You know the "fight or flight" response they taught you about in seventh grade? As soon as he left, I would go into "fight" mode. It was me against the world. Or at least against the farm. I would steel myself the night before he left, preparing for the weeks ahead. I would tense my shoulders, my heart would start pounding, I'd narrow my eyes, grit my teeth and prepare for a knock-down drag-out fight... and I'd stay that way until he pulled back into the driveway weeks later. For a few days I could let my guard down, and then it was back to fighting. And the physical and emotional exhaustion that comes with that response, carried on for almost two years, is more than one mama can bear for very long.
Angry words were spoken to sensitive little girls who really didn't deserve it, and to the husband who was working so hard to give us everything he could. Rage would spark at the smallest little thing gone wrong - goats eating the lilac bush, dog puke on the carpet, spilled milk. From the outside, I could tell you that I was being ridiculous and should be ashamed. But from inside, while it was happening, I just couldn't control all the emotions that would finally pour out in the worst of ways.
I lost all semblance of joy. Laughter didn't happen unless it was forced. I hardly smiled, except when I had to fake it for the sake of the children. Creativity all but vanished - where I once spent all of my spare time making beautiful things, I just had no desire to even try. I'm not sure I could've even recognized beauty at that point.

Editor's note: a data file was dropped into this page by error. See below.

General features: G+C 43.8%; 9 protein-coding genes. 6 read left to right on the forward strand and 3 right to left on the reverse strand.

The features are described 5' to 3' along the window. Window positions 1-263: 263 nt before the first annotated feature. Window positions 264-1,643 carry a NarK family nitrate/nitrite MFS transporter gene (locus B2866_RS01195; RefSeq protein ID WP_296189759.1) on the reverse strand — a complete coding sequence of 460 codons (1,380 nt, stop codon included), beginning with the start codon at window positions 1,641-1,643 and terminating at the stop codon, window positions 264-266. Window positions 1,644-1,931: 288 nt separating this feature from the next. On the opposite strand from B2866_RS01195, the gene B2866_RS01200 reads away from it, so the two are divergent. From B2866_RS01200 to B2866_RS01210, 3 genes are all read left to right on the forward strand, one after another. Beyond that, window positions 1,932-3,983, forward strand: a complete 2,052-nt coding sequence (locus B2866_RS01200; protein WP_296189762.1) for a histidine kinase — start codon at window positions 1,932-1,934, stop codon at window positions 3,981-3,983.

Yeah. It really was the hardest time in our marriage, and one of the hardest times in my life.
And then, just when we were almost convinced we were going to have to move across the state, it happened: he was transferred back home. Life was again as it should be - a Daddy home for dinner every night, home every weekend to do little projects around the farm and take us on drives and hikes. A Daddy home for holiday celebrations and birthdays and family movie nights. A Daddy at home to help with animal chores and to bring in firewood. The hard thing - the beautiful thing - about our marriage is that we make an absolutely incredible team. We function so well together, support each other, take care of each other. Our children have changed in the past few months - they are happier, they are learning more and you can just see them blossoming, likely because they have a mama that is happy again and they have a Daddy at home to share their lives with, too. It's been an incredible four months. I can look into the future and imagine a garden full of produce again, having help hauling animals to fairs and gymkhanas and rodeo practice and sharing the pleasure of watching our daughters grow. I've made plans for hiking all over our area together and I've pinned new recipes to try and I'm even throwing around ideas for camping trips. It's no longer survival. I'm actually living again.
Except, you know... the oil field. It's a rough business in a rough economy. And today he called to let me know this brief period of a beautiful life is already ending. He leaves tomorrow.